I have no idea how to begin this review. I can say that it became one of my new favourites. Like, ever. It’s going on the Top Shelf. Only three other authors have a place on the Top Shelf.

There’s a lot of humour, and a lot of darkness hiding away under it. It’s like a person. A charming, funny person that you love to be around but spend a lot of time thinking about because there’s something about them that isn’t quite sunshine.

Mervyn is in need of a job so he pretends to be racist. So his tale of woe begins, brought entirely on himself. His ultra-racist and super-allergic new boss is a grade-A tosspot who somehow manages to wriggle his way into Mervyn’s life deeper and deeper like the slimy worm that he is.

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Read a Funny Scene from My Book for Free

Funny scene from Mervyn vs Dennis

Despairing about Brexit? Homework ate your dog? Liven up your morning with a funny scene from my novel Mervyn vs. Dennis:

When I was fourteen, I came out to my dad as a joke. I was testing his love, I suppose, to see his reaction, whether he’d hug me or throw me out. He did neither, in fact. Life is rarely dramatic. One evening after dinner, he was sitting in the kitchen with his biscuits and his paper. The Daily Mail and custard creams: middle-market bigotry and hydrogenated fats. I sat opposite him and pretended to fidget. Without looking up, he dunked a biscuit in his tea, engrossed by an article.

“Dad?”

Still reading, he reached out, offering the soggy custard cream.

“Dad, I’m gay.”

He finally looked up, biscuit still extended. “As in happy?”

I sighed. “As in gay. As in I don’t like girls. I always have been gay, I always will be gay. I hope you don’t mind.”

The biscuit fell in half and splatted on the table. “I knew it.”

“You what?”

“Is this why you’re so mad about Schwarzenegger? I thought you were into explosions, not muscles.” He leaned to whisper. “They do it up the bum, you know.”

My mum wandered in, wrapped in her nightie.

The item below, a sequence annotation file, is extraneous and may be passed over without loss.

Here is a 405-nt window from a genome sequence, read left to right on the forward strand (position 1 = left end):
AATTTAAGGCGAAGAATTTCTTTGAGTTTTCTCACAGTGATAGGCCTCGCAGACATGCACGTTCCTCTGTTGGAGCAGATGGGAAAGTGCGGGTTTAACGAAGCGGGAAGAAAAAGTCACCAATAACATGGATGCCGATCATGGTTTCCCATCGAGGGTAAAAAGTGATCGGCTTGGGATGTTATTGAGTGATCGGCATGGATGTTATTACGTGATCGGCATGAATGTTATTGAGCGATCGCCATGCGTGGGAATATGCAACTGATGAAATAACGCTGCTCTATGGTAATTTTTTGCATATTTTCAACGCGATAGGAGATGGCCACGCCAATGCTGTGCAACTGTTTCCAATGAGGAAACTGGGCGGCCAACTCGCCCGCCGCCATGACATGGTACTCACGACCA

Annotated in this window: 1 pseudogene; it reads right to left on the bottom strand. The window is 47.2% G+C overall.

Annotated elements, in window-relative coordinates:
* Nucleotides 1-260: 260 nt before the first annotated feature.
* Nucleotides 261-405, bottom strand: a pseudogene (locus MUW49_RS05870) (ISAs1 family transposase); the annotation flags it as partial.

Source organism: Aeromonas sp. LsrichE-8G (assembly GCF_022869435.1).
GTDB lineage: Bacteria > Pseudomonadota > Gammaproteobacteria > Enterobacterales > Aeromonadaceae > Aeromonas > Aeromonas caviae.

“Mervyn’s a bender,” he said.

She frowned. “Like Uri Geller?”

“Not spoons, you bint. He just told me he’s a fudge packer.”

“Oh.” She grabbed some kitchen roll and cleaned up the biscuit. “Is that why he’s so into baking?”

“That’s all you’ve got to say?”

“Well Freddie Mercury was a poofter, and you’ve got all his albums. That’s why I call you Mr Fahrenheit.” She put her hand on my shoulder. “Are you sure about this, Mervyn?” She leaned to whisper. “They do it up the bum, you know.”

“Enough with the bums.”

“Maybe it’s a phase. Have you found a boyfriend? Don’t date a Frenchman, whatever you do.”

“Well if you have,” Dad said, “don’t bring him here. There’ll be no bumming in my house.”

Mum went bright red. “No. Absolutely not.”

“Do you really call him Mr Fahrenheit?” I asked.

My younger brother Cecil strode in. “What’s going on?”

I put my head in my hands. “I’m gay.”

He burst out laughing. “You wish.”

Dad over-dunked a biscuit and it plopped into his tea. “For crying out loud.”

“He’s only saying that because he can’t get a girlfriend.” Ever precocious, my twelve year old brother had already dated half the girls in his class. “Go look at the jazz mags under his bed. There’s not a single todger in them.”

“He’s right,” Dad said. “They’re filthy.”

“I thought I threw those out,” Mum said.

I slammed my fist on the table. “What are you all doing looking under my bed?”

“Does this mean you’re not gay?” Mum said. “I was just warming to the idea.”

“I’m gay,” I said. “I like baking muffins and watching Terminator 2.”

“Nobody’s gay,” Dad said. “I’ve decided. There’s enough going round as it is.”

And that was the day I was forced to come out, by my own family, as a heterosexual.

(Mervyn vs. Dennis is available to buy on Amazon for only £1.99)

Self-Publishing First Steps

Peanut Butter Label for Mervyn vs. Dennis by Niels Saunders

I have no idea what I’m doing. If I wanted to be portentous, I’d write, ‘And so it begins…’ I’ve just released my comic novel, Mervyn vs. Dennis, as an e-book on Amazon. This isn’t what I’d planned. I doubt if self-publishing is the first choice of any serious writer. Even so, I’m trying to make the most of what I’ve got. So what exactly do I have? A book. Actually, I’ve got three, but Mervyn vs. Dennis is my most recent one. It’s a fun and enthralling story with a dark, satirical edge. And it only costs £1.99!

Getting Started With Self Publishing